But the trailer’s production history is far less interesting than its troubling and highly selective appropriation of imagery from a famous viral video that spawned multiple Internet memes. The so-called “Epic Beard Man” video showed a 67-year-old man, later identified as Thomas Bruso, beating a younger man (though not young; he’s reportedly 50 years old)—known only by his first name, Michael—on a public transit bus in Oakland. The incident was recorded by another passenger, a young woman named Iyanna Washington. In part because Bruso is elderly and does indeed sport a truly epic beard, he became a cult hero.
But there has always been an uncomfortable aspect (or, really, two or three uncomfortable aspects) to that hero worship. Bruso is white, and Michael is black; early in the video, Bruso appears to ask Michael, “How much would you charge me for a spit shine?” Whether he intended this question innocently is open to some debate, but Michael—who has said, in the course of apologizing for his actions, that he was intoxicated—took it as a racist insult, and the incident unfolded from there. Bruso, meanwhile, has a history of public altercations, and, according to an AC transit spokesman, had not taken his usual medication on the day in question. Whatever actually happened, the wish to see Bruso as an uncomplicated hero involves a serious cultural myopia—when, that is, it doesn’t involve simple racism.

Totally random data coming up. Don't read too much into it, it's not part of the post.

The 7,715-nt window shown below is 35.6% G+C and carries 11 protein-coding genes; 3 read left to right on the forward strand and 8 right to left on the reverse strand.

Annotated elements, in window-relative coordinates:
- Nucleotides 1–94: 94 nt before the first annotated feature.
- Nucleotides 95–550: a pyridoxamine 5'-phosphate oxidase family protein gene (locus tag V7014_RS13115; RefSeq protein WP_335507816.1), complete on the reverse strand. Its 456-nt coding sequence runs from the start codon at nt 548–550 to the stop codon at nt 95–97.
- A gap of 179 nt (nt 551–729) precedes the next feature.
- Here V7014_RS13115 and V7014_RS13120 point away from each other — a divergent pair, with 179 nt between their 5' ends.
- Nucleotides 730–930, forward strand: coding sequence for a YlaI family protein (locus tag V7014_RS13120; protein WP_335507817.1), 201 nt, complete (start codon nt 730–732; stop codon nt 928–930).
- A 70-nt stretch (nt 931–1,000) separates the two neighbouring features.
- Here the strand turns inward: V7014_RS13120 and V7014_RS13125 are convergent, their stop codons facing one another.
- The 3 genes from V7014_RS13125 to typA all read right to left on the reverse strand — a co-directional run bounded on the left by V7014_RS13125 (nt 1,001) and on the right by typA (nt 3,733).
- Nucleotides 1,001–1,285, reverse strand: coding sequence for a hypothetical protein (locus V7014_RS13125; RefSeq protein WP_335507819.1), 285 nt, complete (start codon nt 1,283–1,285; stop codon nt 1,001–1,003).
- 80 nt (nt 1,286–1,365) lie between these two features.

We posted this earlier with a some frustration, worried that some were asking for too much in the form of social commentary in our Danny Trejo films. After some thought, we decided to reconsider the issue. Why? Well, the original incident — where a white man brutally attacked a black man in self-defense, as both sides used racist language — was never fully resolved, and as much as we love Danny Trejo, perhaps this is not the right way to resurface this story.
Which is not to say that the B-movie is a bad way to handle touchy social issues. Robert Rodriguez, for example, somewhat brilliantly redid the “Machete” trailer as commentary on the then-fresh Arizona immigration law. And Michael Jai White’s amazing “Black Dynamite” handled racial matters with grace. However, in those cases, the writers and directors had the discipline to pull it off. The director of “Bad Ass,” however, may not be the guy — his other works point to derivative, exploitative parodies, suggesting a quick cash-in on a homeless guy’s story. Which, combined with the trailer’s rewriting of the original story and the financial status of its inspiriation, is reason to worry.
Will the movie be enjoyable? Probably. Is it an attempt to make a quick buck while ignoring a larger issue? Most likely. As much as we like Danny Trejo.